By March 1881, Harry and Elizabeth were living at the school in Kirton, just south of Boston, where they were both teachers. All Harry and Elizabeth Bellamy's children were born in Kirton. The oldest was George Henry Parker Bellamy born on April 12, 1881, George was referred to as Harry Jr. Edith Mary Bellamy was born on August 3, 1882 and my grandfather, John Samuel Bellamy was born on September 6, 1884, Grandpa preferred to be called Jack. The youngest child, Elizabeth Gladys Bellamy was born in Kirton on June 2, 1892, Elizabeth was always known as Gladys. All children were christened in Kirton except my grandfather who right from the start was treated differently and was christened at Holbeach, a town south of Kirton.

Elizabeth's parents, Samuel Rason and Mary Creak Smith, moved from Boston to Great Grimsby before her mother died as a result of childbirth in 1876 at age 47. Eighteen months after the death of his first wife, Samuel and his sister-in-law, Sarah Ann Smith, became parents of Charles Henry Smith Rason. Samuel and Sarah Ann lived as man and wife but I have not been able to find a marriage and it was illegal in England at the time for a man to marry his deceased wife's sister. This situation may have led to Elizabeth's father and siblings emigrating to Canada about 1883.

Harry and Elizabeth Bellamy continued to live and teach at the Kirton school until they decided to join the Rason family in Canada. I have not found the ship's manifest, but from census returns I have concluded that the Bellamy family immigrated to Ontario in 1898 or 1899.

Thursday, September 24, 2009

Grandpa Bellamy

My maternal grandfather has been a challenge, partly because I never knew him, and partly because he left a trail of untruths behind.

My quest to know more about my grandfather started with my Mom's knowledge about her father. She did not believe his claim that he was born at sea on his way to Canada, but she had no reason to doubt the other stories handed down by her father. Grandpa went by the name of John Stanhope Bellamy and I was well into my research when Mom happened to mention that he changed his middle name from Samuel to Stanhope because John Samuel sounded too biblical.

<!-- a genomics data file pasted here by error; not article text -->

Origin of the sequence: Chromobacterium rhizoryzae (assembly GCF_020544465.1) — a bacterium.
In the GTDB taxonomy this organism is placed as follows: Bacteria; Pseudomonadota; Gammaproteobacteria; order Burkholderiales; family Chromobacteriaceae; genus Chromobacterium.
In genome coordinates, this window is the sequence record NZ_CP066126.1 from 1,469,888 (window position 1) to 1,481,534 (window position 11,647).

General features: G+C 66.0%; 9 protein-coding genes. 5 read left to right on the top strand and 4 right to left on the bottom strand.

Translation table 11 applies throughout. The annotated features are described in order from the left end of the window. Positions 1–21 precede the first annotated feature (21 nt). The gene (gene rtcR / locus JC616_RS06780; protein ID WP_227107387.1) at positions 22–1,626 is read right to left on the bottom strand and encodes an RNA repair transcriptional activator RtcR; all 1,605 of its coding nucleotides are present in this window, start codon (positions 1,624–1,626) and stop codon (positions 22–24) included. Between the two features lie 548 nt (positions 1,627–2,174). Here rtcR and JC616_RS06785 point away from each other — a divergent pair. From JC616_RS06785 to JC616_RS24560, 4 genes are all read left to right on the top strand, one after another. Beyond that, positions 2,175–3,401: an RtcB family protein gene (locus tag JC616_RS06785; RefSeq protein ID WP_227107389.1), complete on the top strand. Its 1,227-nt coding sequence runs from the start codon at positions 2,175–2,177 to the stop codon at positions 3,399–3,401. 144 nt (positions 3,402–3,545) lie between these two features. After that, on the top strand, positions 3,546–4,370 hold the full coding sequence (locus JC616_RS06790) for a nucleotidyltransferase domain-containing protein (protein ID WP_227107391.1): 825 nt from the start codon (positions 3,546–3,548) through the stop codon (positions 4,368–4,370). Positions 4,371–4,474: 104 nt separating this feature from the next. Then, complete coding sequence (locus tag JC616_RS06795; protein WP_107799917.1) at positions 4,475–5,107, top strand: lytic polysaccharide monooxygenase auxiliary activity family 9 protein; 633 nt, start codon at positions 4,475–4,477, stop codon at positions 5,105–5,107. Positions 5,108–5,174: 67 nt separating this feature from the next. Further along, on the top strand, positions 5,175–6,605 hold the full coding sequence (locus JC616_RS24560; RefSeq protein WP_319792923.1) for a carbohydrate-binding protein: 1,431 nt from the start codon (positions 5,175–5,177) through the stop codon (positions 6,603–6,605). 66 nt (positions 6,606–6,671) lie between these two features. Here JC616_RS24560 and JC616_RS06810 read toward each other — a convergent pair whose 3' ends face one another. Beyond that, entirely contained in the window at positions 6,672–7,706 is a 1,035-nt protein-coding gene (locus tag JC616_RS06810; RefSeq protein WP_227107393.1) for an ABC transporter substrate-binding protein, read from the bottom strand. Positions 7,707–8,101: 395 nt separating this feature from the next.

The family story was that, as a child, he lived with his father (a mariner) and mother and two sisters in Toronto. The parents were wealthy and owned a lot of real estate in Toronto before losing most of it in the depression. His uncle was Edward Bellamy who wrote the futuristic novel Looking Backward in 1888. He went to Trinity College School, a private school for boys, until he was expelled for cutting down the flag pole.

The only truth in the above paragraph is that my grandfather had two sisters, Edith and Gladys. I have been doing online research since 1997 and I went through many blind alleys looking for Stanhopes, the history of Edward Bellamy, and wealthy people in Toronto before the true John S. Bellamy revealed himself to me. The myths with the actual facts are listed below:

He was born at sea - John Samuel Bellamy was born on September 6, 1884 in the town of Kirton, Lincolnshire, England. His father was John Henry Bellamy, a school master and his mother was Elizabeth Rason. The information has been verified by his birth registration. John Henry Bellamy's father was a mariner, perhaps that is where he got that idea. The census returns from 1901 and 1911 in Canada show that the family emigrated in 1899, when my grandfather was fourteen or fifteen years old.

He had two siblings - He had three siblings including a brother, George Henry Parker Bellamy, who was born April 12, 1881. Edith Mary Bellamy was born on August 3, 1882, and Elizabeth Gladys Bellamy was born on June 2, 1892. All the siblings were born in Kirton. I was able to put the family unit together using the census returns for England and Canada.

His father was a mariner – John Henry Bellamy was a school master when he married Elizabeth Rason, a school mistress on May 27, 1880. He continued in that profession until they emigrated to Canada. John Henry or “Harry” Bellamy worked as a motorman for the Toronto Street Railway until his retirement.